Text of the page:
Cerebrovascular Events and Hospital Discharge Outcomes Associated With Drug Use: A Retrospective Case-Matched Study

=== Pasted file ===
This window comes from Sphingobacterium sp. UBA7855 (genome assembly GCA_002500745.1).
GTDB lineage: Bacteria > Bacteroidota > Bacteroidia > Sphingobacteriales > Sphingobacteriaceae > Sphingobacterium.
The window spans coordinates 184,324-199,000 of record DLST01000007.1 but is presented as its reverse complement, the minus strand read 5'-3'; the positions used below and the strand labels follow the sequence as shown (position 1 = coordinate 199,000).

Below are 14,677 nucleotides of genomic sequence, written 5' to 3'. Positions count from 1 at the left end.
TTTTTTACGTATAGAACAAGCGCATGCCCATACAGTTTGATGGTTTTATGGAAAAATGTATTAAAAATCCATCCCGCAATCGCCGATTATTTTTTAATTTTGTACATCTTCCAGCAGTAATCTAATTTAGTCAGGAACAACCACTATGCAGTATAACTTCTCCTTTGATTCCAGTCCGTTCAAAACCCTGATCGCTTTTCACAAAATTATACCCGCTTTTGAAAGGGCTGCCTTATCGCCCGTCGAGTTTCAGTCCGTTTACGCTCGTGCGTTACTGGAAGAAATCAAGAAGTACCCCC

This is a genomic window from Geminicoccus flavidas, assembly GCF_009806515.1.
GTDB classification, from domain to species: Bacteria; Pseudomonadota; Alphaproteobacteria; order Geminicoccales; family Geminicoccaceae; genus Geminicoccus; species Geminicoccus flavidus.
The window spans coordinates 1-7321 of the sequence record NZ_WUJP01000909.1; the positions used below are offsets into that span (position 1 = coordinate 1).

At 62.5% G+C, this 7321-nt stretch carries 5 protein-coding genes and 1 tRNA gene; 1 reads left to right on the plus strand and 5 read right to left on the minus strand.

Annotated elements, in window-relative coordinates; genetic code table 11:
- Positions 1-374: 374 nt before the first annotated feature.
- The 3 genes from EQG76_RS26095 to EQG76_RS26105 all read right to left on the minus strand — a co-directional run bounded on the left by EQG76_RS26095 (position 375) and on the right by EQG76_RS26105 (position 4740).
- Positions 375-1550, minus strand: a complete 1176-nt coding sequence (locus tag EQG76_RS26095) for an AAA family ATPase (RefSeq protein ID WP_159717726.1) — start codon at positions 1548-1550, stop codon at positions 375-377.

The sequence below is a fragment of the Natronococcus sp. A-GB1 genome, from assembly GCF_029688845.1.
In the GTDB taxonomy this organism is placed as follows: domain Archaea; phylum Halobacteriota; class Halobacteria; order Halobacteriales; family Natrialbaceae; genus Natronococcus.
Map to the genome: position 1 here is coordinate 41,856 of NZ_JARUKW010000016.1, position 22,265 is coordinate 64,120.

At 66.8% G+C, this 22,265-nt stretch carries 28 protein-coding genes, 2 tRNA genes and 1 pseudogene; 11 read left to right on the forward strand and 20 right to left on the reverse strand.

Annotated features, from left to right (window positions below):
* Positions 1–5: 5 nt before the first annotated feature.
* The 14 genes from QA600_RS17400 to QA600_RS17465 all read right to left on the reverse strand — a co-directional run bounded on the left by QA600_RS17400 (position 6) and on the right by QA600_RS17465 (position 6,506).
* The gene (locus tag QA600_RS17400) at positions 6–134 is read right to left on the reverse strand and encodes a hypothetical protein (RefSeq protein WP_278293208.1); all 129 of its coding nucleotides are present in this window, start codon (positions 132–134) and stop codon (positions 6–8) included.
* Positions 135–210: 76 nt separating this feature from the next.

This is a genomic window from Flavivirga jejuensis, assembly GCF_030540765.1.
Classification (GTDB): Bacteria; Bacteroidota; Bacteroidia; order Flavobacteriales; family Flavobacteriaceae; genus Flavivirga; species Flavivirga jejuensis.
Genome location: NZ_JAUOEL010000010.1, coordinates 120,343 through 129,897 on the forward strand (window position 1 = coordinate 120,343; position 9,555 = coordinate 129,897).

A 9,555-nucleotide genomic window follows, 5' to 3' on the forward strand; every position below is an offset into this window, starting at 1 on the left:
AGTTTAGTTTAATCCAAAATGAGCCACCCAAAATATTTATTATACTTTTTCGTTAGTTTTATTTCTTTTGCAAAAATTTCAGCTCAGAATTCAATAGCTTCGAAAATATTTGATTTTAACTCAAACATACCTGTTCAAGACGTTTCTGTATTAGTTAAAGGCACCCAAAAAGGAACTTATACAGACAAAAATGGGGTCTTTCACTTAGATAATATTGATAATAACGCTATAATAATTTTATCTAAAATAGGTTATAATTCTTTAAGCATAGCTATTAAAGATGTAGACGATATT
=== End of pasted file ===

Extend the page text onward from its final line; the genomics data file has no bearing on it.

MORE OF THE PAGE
Introduction Individuals using cocaine, methamphetamines, cannabis, and other mood-altering drugs (MADs) have been reported to have greater stroke risk when compared to individuals who do not use these drugs. Yet, the impact that MAD use has on stroke outcomes has not been adequately explored, with existing research not agreeing on the extent to which the use of these drugs influences stroke outcomes. This study aimed to determine the impact that the use of common MADs has on stroke outcome factors such as length of stay (LOS), discharge modified Rankin Scale (mRS), and discharge disposition. Methods A retrospective case-matched study was conducted with two adult cohorts treated for cerebrovascular accidents: those who use MADs and those who do not use MADs prior to their stroke. Subjects identified for the users of MADs cohort were matched at a 1:1 ratio to those who do not use MADs (control cohort) by age, sex, and stroke type (e.g., hemorrhagic or ischemic). Logistic regression was used to calculate odds ratios for functional outcomes for stroke patients with and without prior MAD use. Results Active users of MADs had an increased overall risk of poor stroke outcome, i.e., increased length of stay, discharge disposition other than to home or to rehabilitation, discharge modified Rankin scale (mRS) 3-6 after controlling for stroke severity from initial National Institutes of Health Stroke Scale (NIHSS) (X2{9}=21.68, p

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